On Tuesday, the Minnesota Department of Health reported that another 18 of our fellow Minnesota residents died from COVID-19, bringing the total to 899. This is the dreadful human cost of the public health crisis facing Minnesota.

But it is a cost which has been largely borne by a very small portion of Minnesota's population: the residents of its long-term care facilities.

Of the 18 people whose deaths were announced on Tuesday, 15 — 83% — were residents of long-term care or group homes. This was not a one-off. Overall, of the 899 fatalities so far, 732 — 81% — were residents of long-term care.

For context, residents in certified nursing facilities are about 0.4% of Minnesota's population.

COVID-19 is a new disease, and one of the few things we know for certain is that it disproportionately produces severe illness among the elderly and those with underlying medical conditions. So, we might expect this section of Minnesota's population to be hit particularly hard. But care home residents seem to be suffering more in Minnesota than in many other states.

Minnesota's 81% of fatalities in long-term care settings ranks the state No. 1 in the U.S. for the share of its total COVID-19 deaths in those facilities, according to an analysis of state-by-state reports.

But that figure is just measuring deaths in long-term care facilities as a portion of total deaths. If the number of deaths in Minnesota outside such facilities were especially low, you would expect that ratio to be especially high. And the numbers do show exactly that.

On COVID-19 deaths outside long-term care facilities, per million of the population, Minnesota ranks 32nd out of the 45 states and District of Columbia for which such numbers can be calculated, according to another study. We have had 29 such deaths per million and the national median is 49.

But at the same time, looking solely at deaths inside these facilities, we are well above the average. For COVID-19 deaths in long-term care facilities per thousand residents of those facilities, Minnesota ranks 14th. We have seen 29 deaths per thousand residents compared with a median figure of 16.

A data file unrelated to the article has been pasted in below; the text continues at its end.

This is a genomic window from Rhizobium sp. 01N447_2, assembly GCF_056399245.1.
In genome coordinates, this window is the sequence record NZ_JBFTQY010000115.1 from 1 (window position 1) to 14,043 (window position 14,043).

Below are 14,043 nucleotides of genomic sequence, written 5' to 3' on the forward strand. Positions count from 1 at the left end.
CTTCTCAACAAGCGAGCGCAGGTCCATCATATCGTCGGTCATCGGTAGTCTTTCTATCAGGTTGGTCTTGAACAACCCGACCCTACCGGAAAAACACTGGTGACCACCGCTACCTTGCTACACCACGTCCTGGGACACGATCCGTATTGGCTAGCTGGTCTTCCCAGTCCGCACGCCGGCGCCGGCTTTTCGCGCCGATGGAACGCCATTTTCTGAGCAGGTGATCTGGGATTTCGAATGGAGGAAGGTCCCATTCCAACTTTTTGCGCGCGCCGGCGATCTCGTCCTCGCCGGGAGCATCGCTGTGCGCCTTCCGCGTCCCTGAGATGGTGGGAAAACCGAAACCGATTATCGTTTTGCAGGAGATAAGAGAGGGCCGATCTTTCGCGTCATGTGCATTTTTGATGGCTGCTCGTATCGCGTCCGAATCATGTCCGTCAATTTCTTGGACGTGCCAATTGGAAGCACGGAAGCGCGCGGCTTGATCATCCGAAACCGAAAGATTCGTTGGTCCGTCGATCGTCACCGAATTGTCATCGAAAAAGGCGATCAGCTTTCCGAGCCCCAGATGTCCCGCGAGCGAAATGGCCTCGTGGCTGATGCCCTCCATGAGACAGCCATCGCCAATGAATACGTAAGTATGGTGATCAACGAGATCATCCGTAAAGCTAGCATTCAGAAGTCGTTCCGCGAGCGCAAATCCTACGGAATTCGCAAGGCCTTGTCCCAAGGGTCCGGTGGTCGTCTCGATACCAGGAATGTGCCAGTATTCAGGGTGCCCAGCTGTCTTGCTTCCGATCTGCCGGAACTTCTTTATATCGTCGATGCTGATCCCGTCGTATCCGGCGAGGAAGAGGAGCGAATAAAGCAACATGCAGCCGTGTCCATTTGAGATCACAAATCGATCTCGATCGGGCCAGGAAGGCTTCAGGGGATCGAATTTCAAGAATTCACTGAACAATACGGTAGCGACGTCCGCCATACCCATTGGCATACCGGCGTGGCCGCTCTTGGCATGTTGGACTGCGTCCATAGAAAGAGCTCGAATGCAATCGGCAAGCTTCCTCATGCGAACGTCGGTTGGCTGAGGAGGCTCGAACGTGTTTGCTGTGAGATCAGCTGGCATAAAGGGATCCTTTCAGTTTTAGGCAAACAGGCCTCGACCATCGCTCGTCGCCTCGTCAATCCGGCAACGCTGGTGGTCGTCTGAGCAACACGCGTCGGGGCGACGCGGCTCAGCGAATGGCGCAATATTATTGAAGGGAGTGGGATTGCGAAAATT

Indeed, if our state's long-term care facilities had suffered this lower, median death rate, 323 fewer residents of Minnesota's care homes would have died.

The numbers are clear: Outside long-term care facilities, Minnesota is safer than average. Inside them, it is more dangerous.

On Thursday, it will be three weeks since Gov. Tim Walz announced a five point "battle plan" to tackle COVID-19 deaths in long-term care. Since then, another 302 long-term care residents have died, 83% of all coronavirus deaths in that period. Indeed, the overall proportion of deaths in long-term care facilities has edged up from 81% since the plan was unveiled. The battle is being lost.

Minnesotans are paying a high price in their war against COVID-19. Since March 16, 702,543 people in our state have filed for unemployment insurance. Last week, the Bureau of Labor Statistics announced that our state's unemployment rate had leapt from 2.9% in March to 8.1% in April, the highest since January 1983.

This sacrifice will be for naught if the state government continues to fail to get to grips with the crisis in our care homes.

John Phelan is an economist with the Center of the American Experiment (www.americanexperiment.org).